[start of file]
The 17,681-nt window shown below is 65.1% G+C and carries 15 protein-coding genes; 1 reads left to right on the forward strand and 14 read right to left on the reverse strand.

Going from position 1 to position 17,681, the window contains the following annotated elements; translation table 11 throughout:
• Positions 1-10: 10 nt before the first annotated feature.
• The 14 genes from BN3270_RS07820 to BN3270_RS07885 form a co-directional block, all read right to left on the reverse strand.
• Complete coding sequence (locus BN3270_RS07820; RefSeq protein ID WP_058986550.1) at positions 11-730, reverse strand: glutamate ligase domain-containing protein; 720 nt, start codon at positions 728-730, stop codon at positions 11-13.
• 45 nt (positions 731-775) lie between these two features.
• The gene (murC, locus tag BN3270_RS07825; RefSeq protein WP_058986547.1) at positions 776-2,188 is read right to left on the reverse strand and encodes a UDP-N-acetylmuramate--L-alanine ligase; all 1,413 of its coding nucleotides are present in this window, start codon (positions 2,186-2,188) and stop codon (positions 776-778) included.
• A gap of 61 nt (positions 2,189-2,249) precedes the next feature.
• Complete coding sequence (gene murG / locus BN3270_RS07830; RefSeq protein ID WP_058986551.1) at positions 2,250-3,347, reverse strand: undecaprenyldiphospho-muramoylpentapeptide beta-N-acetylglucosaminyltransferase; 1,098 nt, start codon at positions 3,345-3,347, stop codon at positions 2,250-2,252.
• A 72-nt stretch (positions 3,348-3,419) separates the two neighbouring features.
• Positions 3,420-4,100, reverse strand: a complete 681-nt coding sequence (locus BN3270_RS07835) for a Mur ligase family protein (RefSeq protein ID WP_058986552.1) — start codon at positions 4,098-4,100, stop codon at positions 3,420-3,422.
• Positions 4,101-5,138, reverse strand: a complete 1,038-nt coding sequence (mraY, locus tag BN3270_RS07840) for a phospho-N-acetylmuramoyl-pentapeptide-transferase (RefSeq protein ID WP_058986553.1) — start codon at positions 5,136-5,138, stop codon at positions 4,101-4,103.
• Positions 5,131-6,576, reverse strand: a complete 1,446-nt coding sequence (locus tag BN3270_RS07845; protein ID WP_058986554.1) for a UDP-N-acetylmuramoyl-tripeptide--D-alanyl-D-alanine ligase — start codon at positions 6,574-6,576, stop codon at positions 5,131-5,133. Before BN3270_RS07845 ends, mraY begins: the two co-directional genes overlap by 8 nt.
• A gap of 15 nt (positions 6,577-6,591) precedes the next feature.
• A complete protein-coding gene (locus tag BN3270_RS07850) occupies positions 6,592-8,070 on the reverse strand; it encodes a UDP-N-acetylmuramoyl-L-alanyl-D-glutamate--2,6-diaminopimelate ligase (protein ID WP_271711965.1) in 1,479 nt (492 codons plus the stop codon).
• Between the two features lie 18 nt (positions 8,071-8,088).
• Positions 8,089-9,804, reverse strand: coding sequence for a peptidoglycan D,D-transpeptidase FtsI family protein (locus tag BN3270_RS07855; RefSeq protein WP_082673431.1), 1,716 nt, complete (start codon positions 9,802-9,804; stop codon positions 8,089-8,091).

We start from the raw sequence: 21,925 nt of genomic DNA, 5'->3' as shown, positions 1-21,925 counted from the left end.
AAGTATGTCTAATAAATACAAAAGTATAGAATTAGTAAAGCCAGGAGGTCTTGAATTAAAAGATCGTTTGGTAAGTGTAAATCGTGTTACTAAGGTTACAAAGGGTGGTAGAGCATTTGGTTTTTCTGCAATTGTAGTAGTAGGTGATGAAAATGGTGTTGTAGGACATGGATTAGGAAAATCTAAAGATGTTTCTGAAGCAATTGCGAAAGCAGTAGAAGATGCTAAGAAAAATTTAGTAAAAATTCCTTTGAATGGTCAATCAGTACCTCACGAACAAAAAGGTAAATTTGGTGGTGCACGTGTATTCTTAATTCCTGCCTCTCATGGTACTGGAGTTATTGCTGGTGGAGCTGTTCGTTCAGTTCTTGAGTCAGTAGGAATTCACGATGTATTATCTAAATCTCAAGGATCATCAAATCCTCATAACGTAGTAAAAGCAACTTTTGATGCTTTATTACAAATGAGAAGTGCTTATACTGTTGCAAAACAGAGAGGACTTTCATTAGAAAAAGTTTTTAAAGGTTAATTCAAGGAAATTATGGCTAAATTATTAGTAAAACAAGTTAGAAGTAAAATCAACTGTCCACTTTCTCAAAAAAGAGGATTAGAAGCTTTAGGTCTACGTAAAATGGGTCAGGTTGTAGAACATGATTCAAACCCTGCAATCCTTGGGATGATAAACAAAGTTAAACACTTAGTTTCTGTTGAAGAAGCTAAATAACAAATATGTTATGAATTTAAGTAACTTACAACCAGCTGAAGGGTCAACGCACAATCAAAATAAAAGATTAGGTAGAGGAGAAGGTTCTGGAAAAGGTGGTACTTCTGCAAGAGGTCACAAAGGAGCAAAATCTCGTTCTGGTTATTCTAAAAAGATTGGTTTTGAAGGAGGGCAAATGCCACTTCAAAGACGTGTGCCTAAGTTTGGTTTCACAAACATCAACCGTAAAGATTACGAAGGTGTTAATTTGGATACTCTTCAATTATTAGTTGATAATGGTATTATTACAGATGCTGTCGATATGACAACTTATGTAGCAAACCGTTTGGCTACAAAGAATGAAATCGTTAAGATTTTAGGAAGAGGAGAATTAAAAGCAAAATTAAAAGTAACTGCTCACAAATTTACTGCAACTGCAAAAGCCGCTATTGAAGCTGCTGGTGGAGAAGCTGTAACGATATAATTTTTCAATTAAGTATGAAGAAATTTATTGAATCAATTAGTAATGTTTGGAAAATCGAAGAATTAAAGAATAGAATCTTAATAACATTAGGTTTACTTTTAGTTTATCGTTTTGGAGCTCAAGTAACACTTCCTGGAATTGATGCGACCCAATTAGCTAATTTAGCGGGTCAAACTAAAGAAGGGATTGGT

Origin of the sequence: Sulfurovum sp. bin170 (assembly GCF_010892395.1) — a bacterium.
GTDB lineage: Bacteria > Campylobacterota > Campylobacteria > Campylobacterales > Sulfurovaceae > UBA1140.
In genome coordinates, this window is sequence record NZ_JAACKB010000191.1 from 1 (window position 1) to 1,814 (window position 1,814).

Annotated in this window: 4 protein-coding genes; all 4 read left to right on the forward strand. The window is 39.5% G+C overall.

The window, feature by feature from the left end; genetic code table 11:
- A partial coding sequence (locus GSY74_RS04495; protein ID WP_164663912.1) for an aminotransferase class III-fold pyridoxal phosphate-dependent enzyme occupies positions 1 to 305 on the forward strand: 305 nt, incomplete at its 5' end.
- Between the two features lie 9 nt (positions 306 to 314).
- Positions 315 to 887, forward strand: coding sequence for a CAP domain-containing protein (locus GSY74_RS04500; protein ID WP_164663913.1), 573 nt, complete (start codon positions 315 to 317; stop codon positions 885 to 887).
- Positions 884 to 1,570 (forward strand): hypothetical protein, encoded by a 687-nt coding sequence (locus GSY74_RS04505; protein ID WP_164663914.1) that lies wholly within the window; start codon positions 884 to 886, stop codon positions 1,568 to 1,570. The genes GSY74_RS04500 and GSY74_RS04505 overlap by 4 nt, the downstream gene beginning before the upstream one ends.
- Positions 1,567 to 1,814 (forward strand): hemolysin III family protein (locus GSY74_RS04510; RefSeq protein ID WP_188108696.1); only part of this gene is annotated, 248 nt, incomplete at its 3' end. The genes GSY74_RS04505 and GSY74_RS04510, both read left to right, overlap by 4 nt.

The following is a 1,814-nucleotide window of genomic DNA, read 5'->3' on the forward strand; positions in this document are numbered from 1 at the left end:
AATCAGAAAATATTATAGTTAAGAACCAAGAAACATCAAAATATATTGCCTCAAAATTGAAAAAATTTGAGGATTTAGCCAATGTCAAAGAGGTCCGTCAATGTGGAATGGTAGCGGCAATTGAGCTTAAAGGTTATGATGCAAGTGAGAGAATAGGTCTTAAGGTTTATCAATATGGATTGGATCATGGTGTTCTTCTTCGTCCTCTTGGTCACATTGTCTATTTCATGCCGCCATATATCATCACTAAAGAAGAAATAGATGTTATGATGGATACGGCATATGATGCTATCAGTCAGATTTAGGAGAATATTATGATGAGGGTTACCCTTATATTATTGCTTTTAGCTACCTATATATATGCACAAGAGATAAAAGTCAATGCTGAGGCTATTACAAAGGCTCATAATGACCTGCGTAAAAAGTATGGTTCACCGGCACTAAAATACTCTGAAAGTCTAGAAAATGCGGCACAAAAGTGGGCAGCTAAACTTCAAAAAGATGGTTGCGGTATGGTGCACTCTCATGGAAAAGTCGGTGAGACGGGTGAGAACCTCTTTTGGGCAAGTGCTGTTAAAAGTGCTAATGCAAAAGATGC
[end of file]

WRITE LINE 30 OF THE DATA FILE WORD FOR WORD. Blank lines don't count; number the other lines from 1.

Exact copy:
The following is a 1,814-nucleotide window of genomic DNA, read 5'->3' on the forward strand; positions in this document are numbered from 1 at the left end: